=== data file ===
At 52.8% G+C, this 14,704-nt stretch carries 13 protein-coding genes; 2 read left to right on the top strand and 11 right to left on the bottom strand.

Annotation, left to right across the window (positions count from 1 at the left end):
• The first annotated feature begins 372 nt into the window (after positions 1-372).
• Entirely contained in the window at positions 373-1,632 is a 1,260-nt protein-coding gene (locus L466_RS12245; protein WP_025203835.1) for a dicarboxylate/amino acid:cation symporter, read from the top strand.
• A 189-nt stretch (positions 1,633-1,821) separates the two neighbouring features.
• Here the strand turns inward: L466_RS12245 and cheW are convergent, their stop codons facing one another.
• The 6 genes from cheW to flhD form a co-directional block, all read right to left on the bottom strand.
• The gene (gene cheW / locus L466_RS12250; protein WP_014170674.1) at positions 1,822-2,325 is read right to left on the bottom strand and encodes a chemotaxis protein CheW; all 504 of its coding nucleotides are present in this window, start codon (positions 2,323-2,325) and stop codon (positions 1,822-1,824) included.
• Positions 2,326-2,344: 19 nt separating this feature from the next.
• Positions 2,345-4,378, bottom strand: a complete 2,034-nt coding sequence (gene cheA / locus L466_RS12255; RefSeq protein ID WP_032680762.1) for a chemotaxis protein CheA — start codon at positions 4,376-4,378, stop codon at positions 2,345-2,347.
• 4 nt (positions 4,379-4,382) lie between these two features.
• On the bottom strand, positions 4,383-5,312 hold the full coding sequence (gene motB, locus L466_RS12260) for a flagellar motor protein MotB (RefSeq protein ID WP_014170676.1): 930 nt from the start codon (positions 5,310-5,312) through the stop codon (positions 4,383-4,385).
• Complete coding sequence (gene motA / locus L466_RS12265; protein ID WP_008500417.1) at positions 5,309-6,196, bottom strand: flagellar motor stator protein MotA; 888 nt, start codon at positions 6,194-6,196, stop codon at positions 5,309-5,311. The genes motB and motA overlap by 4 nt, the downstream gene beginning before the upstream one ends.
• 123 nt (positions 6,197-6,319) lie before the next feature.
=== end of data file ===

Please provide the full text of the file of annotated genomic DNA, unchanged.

At 52.8% G+C, this 14,704-nt stretch carries 13 protein-coding genes; 2 read left to right on the top strand and 11 right to left on the bottom strand.

Annotation, left to right across the window (positions count from 1 at the left end):
• The first annotated feature begins 372 nt into the window (after positions 1-372).
• Entirely contained in the window at positions 373-1,632 is a 1,260-nt protein-coding gene (locus L466_RS12245; protein WP_025203835.1) for a dicarboxylate/amino acid:cation symporter, read from the top strand.
• A 189-nt stretch (positions 1,633-1,821) separates the two neighbouring features.
• Here the strand turns inward: L466_RS12245 and cheW are convergent, their stop codons facing one another.
• The 6 genes from cheW to flhD form a co-directional block, all read right to left on the bottom strand.
• The gene (gene cheW / locus L466_RS12250; protein WP_014170674.1) at positions 1,822-2,325 is read right to left on the bottom strand and encodes a chemotaxis protein CheW; all 504 of its coding nucleotides are present in this window, start codon (positions 2,323-2,325) and stop codon (positions 1,822-1,824) included.
• Positions 2,326-2,344: 19 nt separating this feature from the next.
• Positions 2,345-4,378, bottom strand: a complete 2,034-nt coding sequence (gene cheA / locus L466_RS12255; RefSeq protein ID WP_032680762.1) for a chemotaxis protein CheA — start codon at positions 4,376-4,378, stop codon at positions 2,345-2,347.
• 4 nt (positions 4,379-4,382) lie between these two features.
• On the bottom strand, positions 4,383-5,312 hold the full coding sequence (gene motB, locus L466_RS12260) for a flagellar motor protein MotB (RefSeq protein ID WP_014170676.1): 930 nt from the start codon (positions 5,310-5,312) through the stop codon (positions 4,383-4,385).
• Complete coding sequence (gene motA / locus L466_RS12265; protein ID WP_008500417.1) at positions 5,309-6,196, bottom strand: flagellar motor stator protein MotA; 888 nt, start codon at positions 6,194-6,196, stop codon at positions 5,309-5,311. The genes motB and motA overlap by 4 nt, the downstream gene beginning before the upstream one ends.
• 123 nt (positions 6,197-6,319) lie before the next feature.